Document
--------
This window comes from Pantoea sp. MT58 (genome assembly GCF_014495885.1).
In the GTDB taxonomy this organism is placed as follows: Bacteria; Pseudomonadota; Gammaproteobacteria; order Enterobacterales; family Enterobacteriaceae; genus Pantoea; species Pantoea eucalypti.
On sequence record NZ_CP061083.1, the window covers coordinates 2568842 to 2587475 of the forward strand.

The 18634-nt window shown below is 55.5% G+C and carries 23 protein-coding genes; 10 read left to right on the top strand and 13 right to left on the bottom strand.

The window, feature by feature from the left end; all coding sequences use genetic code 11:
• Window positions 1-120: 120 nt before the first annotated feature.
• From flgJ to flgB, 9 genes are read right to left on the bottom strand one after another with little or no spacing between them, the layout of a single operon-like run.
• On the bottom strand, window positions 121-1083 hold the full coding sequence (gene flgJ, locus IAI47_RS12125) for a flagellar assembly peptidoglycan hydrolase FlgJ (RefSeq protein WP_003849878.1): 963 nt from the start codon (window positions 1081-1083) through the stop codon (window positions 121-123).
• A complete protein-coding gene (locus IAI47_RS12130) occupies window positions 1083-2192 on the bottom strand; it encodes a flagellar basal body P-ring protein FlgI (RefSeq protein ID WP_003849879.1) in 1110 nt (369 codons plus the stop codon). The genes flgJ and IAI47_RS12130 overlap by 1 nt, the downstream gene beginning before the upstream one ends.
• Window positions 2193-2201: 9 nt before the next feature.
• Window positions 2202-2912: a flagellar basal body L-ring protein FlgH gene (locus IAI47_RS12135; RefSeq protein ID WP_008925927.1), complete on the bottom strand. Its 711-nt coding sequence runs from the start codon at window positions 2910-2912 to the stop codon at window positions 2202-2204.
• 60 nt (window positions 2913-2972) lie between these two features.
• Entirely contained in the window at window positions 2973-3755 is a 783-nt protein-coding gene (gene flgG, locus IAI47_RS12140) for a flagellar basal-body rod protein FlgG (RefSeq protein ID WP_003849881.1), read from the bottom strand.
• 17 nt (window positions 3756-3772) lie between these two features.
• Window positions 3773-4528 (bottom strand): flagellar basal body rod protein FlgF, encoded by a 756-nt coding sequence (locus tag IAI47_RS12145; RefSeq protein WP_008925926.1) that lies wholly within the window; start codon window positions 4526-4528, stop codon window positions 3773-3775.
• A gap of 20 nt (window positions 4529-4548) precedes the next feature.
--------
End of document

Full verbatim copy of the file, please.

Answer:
This window comes from Pantoea sp. MT58 (genome assembly GCF_014495885.1).
In the GTDB taxonomy this organism is placed as follows: Bacteria; Pseudomonadota; Gammaproteobacteria; order Enterobacterales; family Enterobacteriaceae; genus Pantoea; species Pantoea eucalypti.
On sequence record NZ_CP061083.1, the window covers coordinates 2568842 to 2587475 of the forward strand.

The 18634-nt window shown below is 55.5% G+C and carries 23 protein-coding genes; 10 read left to right on the top strand and 13 right to left on the bottom strand.

The window, feature by feature from the left end; all coding sequences use genetic code 11:
• Window positions 1-120: 120 nt before the first annotated feature.
• From flgJ to flgB, 9 genes are read right to left on the bottom strand one after another with little or no spacing between them, the layout of a single operon-like run.
• On the bottom strand, window positions 121-1083 hold the full coding sequence (gene flgJ, locus IAI47_RS12125) for a flagellar assembly peptidoglycan hydrolase FlgJ (RefSeq protein WP_003849878.1): 963 nt from the start codon (window positions 1081-1083) through the stop codon (window positions 121-123).
• A complete protein-coding gene (locus IAI47_RS12130) occupies window positions 1083-2192 on the bottom strand; it encodes a flagellar basal body P-ring protein FlgI (RefSeq protein ID WP_003849879.1) in 1110 nt (369 codons plus the stop codon). The genes flgJ and IAI47_RS12130 overlap by 1 nt, the downstream gene beginning before the upstream one ends.
• Window positions 2193-2201: 9 nt before the next feature.
• Window positions 2202-2912: a flagellar basal body L-ring protein FlgH gene (locus IAI47_RS12135; RefSeq protein ID WP_008925927.1), complete on the bottom strand. Its 711-nt coding sequence runs from the start codon at window positions 2910-2912 to the stop codon at window positions 2202-2204.
• 60 nt (window positions 2913-2972) lie between these two features.
• Entirely contained in the window at window positions 2973-3755 is a 783-nt protein-coding gene (gene flgG, locus IAI47_RS12140) for a flagellar basal-body rod protein FlgG (RefSeq protein ID WP_003849881.1), read from the bottom strand.
• 17 nt (window positions 3756-3772) lie between these two features.
• Window positions 3773-4528 (bottom strand): flagellar basal body rod protein FlgF, encoded by a 756-nt coding sequence (locus tag IAI47_RS12145; RefSeq protein WP_008925926.1) that lies wholly within the window; start codon window positions 4526-4528, stop codon window positions 3773-3775.
• A gap of 20 nt (window positions 4529-4548) precedes the next feature.